Chicken Soup for the Soul They publish uplifting, true stories and poems. They regularly post themes they are accepting submissions on (currently, these are: Angels ; How stepping outside my comfort zone changed me ; Miracles ; and The power of positive thinking ). They pay $250 for work up to 1,200 words, as well as 10 contributor copies. Details here (also see tabs on the page – Possible book topics, Submissions FAQ, and Submit your story).
Unfortunately, Literary Magazine For nonfiction, “We’re interested in memoir/personal essays, feature articles, and any mix thereof. Shameless navel-gazing is fine by us.” Also, “Send us your work that’s too quirky, too dark, too queer, not the right kind of queer, too female-driven, too literary, not literary enough. Too much, too little, we want to see it all. Our only requirement is that you get your piece rejected elsewhere at least once before submitting to us.” They also publish fiction, art, and poetry. They read submissions in January, April, July, and October. See this Twitter thread to see the kind of work they’d like to see more of. Details here and here .
Miracle Monocle This magazine is associated with the University of Louisville. “For creative nonfiction, please submit one piece of 500-10,000 words. We’re looking for essays with aspects of personal narrative, reporting, and the lyric; we’re also interested in flash. Please do not send excerpts of longer works unless the piece can stand alone.” They also publish fiction, hybrid, poetry, art, and have an award for young Black writers , which pays $200 – for this award, writers must be 25 years old or younger and identify as Black. The deadline is 31 January 2023, or until a submission cap is reached. Details here .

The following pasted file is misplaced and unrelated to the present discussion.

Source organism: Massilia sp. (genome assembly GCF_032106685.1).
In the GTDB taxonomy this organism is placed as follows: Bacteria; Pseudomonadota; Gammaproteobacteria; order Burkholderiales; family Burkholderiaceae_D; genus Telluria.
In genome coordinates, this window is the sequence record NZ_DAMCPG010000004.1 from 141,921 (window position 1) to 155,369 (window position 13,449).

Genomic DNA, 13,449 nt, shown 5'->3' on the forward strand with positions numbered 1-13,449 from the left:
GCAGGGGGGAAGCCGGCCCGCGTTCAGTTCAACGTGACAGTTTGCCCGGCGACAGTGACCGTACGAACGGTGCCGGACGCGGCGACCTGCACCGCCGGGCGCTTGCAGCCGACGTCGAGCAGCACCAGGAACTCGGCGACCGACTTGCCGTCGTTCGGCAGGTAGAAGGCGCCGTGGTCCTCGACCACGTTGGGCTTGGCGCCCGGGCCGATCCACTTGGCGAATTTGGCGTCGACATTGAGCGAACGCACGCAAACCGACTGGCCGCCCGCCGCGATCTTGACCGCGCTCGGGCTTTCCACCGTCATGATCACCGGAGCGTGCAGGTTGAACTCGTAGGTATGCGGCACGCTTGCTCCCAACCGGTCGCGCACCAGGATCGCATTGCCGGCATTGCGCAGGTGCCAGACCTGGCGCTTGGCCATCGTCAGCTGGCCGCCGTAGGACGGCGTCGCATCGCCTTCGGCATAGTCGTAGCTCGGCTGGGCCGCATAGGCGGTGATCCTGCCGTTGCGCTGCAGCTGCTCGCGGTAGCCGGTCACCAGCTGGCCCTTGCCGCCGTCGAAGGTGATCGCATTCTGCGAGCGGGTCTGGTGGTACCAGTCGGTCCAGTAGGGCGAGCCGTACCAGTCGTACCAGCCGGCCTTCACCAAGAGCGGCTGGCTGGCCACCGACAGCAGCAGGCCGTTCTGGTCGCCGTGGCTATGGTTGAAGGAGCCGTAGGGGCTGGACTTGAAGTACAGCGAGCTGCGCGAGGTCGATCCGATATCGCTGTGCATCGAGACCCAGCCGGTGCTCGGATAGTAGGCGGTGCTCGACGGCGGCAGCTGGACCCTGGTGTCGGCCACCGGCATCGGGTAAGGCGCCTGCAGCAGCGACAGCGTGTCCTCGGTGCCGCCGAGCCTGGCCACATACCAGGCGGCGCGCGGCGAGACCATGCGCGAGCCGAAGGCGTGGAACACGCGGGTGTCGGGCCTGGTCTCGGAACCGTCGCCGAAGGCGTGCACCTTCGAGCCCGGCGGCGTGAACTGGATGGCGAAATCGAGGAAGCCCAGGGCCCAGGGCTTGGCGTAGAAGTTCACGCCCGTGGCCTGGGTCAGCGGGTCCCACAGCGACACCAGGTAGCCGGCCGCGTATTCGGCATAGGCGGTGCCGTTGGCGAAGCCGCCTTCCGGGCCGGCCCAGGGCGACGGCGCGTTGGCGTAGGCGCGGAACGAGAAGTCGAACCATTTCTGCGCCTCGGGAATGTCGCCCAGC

Round Table Literary Journal Their website says, this is “an award-winning, historic print literary journal now in our fifty-sixth year of existence. We publish literary fiction, nonfiction, poetry, and art once a year.” They are associated with Hopkinsville Community College. The deadline is 15 February 2023. Payment is contributor copies. Details here and here .
The Sunlight Press They publish personal essays (750-1,000 words), artists on craft series (up to 1,000 words), fiction, poetry, reviews, and photos. They pay $15-40. Details here .
Terrain.org This is a magazine that focuses on place, climate, and justice. They publish nonfiction (up to 5,000 words), fiction, poetry, and pay a minimum of $50. Submissions by marginalized creators are considered for an annual prize of $500. The deadline is 30 April 2023. Details here .
Motherwell This is a parenting magazine, and they take personal essays on parenting, as well as work on other themes and genres. For personal essays, “We are looking for evocative first-person narratives that have a unique focus, or take a novel angle, on a slice of the parenting experience. We are open to a range of styles and tones: the only requirement is that the essay works on its own terms—be it lyrical, humorous, research-oriented, etc—and conveys something fundamental about its writer. Up to 1,200 words.“ Some of the work they publish is paid, and some is unpaid (see guidelines). Details here . Masque & Spectacle They publish nonfiction essays, literary analysis pieces, and personal essay/memoirs of up to 7,500 words. They also accept fiction, poetry, drama, reviews, art, audio, and video submissions. The deadline is 31 January 2023. Details here .
The Sun This venerable magazine charges for online submissions via Submittable, but not for submissions by post, of essays, fiction, and poetry. Online submission of photos is not charged. Payment for regular essays starts at $300. And online submissions for themed short nonfiction pieces for the Readers Write section are fee-free – their upcoming themes are Idols , due 1 February, and Privacy , due 1 March 2023; payment for Readers Write is magazine subscription. Details here and here .
Bio: S. Kalekar is the pseudonym of a regular contributor to this magazine. She can be reached here .
We Send You Publishers Seeking Submissions.
Sign up for our free e-magazine and we will send you reviews of publishers seeking short stories, poetry, essays, and books.
Subscribe now and we'll send you a free copy of our book Submit, Publish, Repeat
Enter Your Email Address:
November 29, 2023
Free Talk: How to Write Opening Pages that Win Over Readers and Agents With Eric Smith